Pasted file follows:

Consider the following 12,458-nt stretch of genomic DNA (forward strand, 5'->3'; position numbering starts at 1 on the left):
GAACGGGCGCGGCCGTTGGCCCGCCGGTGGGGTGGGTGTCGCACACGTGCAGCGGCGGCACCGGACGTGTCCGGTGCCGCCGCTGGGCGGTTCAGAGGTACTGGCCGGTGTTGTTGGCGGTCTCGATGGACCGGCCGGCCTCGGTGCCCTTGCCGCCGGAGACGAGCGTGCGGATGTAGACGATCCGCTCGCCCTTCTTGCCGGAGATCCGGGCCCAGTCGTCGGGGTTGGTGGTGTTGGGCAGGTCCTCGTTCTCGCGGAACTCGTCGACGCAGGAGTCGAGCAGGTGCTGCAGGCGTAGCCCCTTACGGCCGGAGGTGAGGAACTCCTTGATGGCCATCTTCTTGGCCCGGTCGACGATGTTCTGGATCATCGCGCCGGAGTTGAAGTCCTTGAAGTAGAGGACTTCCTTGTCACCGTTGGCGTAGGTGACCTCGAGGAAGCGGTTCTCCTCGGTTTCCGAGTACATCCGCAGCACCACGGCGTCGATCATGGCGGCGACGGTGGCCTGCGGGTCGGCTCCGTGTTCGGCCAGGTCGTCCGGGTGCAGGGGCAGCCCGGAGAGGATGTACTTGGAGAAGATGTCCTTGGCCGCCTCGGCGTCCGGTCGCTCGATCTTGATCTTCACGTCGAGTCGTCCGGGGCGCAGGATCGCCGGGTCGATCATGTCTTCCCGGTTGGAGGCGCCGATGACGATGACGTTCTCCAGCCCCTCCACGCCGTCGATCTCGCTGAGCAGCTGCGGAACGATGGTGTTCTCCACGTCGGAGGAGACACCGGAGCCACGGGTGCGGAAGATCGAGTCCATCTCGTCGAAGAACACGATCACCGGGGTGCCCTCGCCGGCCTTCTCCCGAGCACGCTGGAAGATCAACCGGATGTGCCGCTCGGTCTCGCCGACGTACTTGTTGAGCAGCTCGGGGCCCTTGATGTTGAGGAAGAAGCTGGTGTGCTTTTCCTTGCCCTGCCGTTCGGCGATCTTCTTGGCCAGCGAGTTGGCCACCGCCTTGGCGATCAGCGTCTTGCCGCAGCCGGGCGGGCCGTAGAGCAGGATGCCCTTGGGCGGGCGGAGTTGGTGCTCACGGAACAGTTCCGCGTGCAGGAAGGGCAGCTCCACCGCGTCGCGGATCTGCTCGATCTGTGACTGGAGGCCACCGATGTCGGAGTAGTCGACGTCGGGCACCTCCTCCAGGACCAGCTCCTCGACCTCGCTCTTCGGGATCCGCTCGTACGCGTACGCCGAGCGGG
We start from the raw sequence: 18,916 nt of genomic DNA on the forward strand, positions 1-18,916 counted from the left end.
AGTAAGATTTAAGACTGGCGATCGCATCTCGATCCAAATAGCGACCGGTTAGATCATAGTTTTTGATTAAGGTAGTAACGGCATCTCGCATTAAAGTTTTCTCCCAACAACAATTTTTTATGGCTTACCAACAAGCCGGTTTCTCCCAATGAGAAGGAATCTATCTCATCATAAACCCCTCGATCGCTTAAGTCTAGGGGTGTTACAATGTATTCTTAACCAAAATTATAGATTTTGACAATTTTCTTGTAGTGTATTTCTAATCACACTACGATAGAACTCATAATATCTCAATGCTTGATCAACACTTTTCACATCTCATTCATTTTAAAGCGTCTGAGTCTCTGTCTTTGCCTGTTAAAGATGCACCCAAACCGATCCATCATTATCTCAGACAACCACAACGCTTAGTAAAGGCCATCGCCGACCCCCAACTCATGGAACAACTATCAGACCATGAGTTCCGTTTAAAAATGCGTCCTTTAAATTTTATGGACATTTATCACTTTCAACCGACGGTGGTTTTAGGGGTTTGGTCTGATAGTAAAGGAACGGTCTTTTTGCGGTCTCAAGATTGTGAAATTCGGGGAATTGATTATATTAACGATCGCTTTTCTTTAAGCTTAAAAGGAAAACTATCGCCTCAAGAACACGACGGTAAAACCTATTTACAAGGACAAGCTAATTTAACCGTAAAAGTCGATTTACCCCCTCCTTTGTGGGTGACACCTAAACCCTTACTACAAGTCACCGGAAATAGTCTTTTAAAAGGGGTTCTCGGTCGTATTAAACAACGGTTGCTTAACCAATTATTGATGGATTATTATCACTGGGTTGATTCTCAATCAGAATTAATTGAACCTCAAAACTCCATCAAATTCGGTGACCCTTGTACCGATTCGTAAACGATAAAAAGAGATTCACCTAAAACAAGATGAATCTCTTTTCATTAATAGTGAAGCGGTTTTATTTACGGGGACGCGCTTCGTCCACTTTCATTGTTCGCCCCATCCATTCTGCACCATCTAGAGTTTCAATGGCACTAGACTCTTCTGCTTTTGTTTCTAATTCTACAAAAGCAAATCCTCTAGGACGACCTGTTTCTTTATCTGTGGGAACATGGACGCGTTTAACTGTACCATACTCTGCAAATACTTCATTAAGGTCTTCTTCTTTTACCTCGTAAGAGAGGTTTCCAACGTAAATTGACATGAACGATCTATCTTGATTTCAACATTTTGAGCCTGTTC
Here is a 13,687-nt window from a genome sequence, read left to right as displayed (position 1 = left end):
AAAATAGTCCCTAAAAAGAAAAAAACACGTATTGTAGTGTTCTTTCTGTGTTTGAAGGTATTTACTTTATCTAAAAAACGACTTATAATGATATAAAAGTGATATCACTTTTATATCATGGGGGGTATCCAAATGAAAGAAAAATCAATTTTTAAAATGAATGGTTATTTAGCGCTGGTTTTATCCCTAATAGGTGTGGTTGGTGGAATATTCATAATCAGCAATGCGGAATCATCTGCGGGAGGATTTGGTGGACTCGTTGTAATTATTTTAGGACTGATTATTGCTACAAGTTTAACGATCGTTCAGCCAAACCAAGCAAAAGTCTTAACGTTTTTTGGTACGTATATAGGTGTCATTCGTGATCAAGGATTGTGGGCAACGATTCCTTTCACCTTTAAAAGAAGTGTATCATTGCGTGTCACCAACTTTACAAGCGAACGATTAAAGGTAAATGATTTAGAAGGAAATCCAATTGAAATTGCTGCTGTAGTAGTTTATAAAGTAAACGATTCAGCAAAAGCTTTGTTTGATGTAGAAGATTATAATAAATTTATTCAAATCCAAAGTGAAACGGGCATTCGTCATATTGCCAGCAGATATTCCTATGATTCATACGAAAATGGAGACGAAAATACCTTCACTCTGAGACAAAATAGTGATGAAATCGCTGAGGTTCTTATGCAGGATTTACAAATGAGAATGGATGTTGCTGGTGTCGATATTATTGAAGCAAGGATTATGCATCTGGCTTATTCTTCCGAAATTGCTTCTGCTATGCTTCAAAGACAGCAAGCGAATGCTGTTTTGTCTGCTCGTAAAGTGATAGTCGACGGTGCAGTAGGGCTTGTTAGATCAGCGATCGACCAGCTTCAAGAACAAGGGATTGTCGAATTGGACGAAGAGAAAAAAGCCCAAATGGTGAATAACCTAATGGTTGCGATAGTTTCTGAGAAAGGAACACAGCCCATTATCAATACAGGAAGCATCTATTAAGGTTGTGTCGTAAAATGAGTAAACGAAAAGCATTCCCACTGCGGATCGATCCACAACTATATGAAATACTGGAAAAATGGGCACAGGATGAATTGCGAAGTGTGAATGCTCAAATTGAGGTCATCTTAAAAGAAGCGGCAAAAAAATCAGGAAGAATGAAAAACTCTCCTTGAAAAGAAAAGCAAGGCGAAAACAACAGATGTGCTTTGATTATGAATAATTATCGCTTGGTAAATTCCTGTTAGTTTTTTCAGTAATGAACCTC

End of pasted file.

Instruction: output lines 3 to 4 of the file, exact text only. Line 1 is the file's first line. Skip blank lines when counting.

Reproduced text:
We start from the raw sequence: 18,916 nt of genomic DNA on the forward strand, positions 1-18,916 counted from the left end.
AGTAAGATTTAAGACTGGCGATCGCATCTCGATCCAAATAGCGACCGGTTAGATCATAGTTTTTGATTAAGGTAGTAACGGCATCTCGCATTAAAGTTTTCTCCCAACAACAATTTTTTATGGCTTACCAACAAGCCGGTTTCTCCCAATGAGAAGGAATCTATCTCATCATAAACCCCTCGATCGCTTAAGTCTAGGGGTGTTACAATGTATTCTTAACCAAAATTATAGATTTTGACAATTTTCTTGTAGTGTATTTCTAATCACACTACGATAGAACTCATAATATCTCAATGCTTGATCAACACTTTTCACATCTCATTCATTTTAAAGCGTCTGAGTCTCTGTCTTTGCCTGTTAAAGATGCACCCAAACCGATCCATCATTATCTCAGACAACCACAACGCTTAGTAAAGGCCATCGCCGACCCCCAACTCATGGAACAACTATCAGACCATGAGTTCCGTTTAAAAATGCGTCCTTTAAATTTTATGGACATTTATCACTTTCAACCGACGGTGGTTTTAGGGGTTTGGTCTGATAGTAAAGGAACGGTCTTTTTGCGGTCTCAAGATTGTGAAATTCGGGGAATTGATTATATTAACGATCGCTTTTCTTTAAGCTTAAAAGGAAAACTATCGCCTCAAGAACACGACGGTAAAACCTATTTACAAGGACAAGCTAATTTAACCGTAAAAGTCGATTTACCCCCTCCTTTGTGGGTGACACCTAAACCCTTACTACAAGTCACCGGAAATAGTCTTTTAAAAGGGGTTCTCGGTCGTATTAAACAACGGTTGCTTAACCAATTATTGATGGATTATTATCACTGGGTTGATTCTCAATCAGAATTAATTGAACCTCAAAACTCCATCAAATTCGGTGACCCTTGTACCGATTCGTAAACGATAAAAAGAGATTCACCTAAAACAAGATGAATCTCTTTTCATTAATAGTGAAGCGGTTTTATTTACGGGGACGCGCTTCGTCCACTTTCATTGTTCGCCCCATCCATTCTGCACCATCTAGAGTTTCAATGGCACTAGACTCTTCTGCTTTTGTTTCTAATTCTACAAAAGCAAATCCTCTAGGACGACCTGTTTCTTTATCTGTGGGAACATGGACGCGTTTAACTGTACCATACTCTGCAAATACTTCATTAAGGTCTTCTTCTTTTACCTCGTAAGAGAGGTTTCCAACGTAAATTGACATGAACGATCTATCTTGATTTCAACATTTTGAGCCTGTTC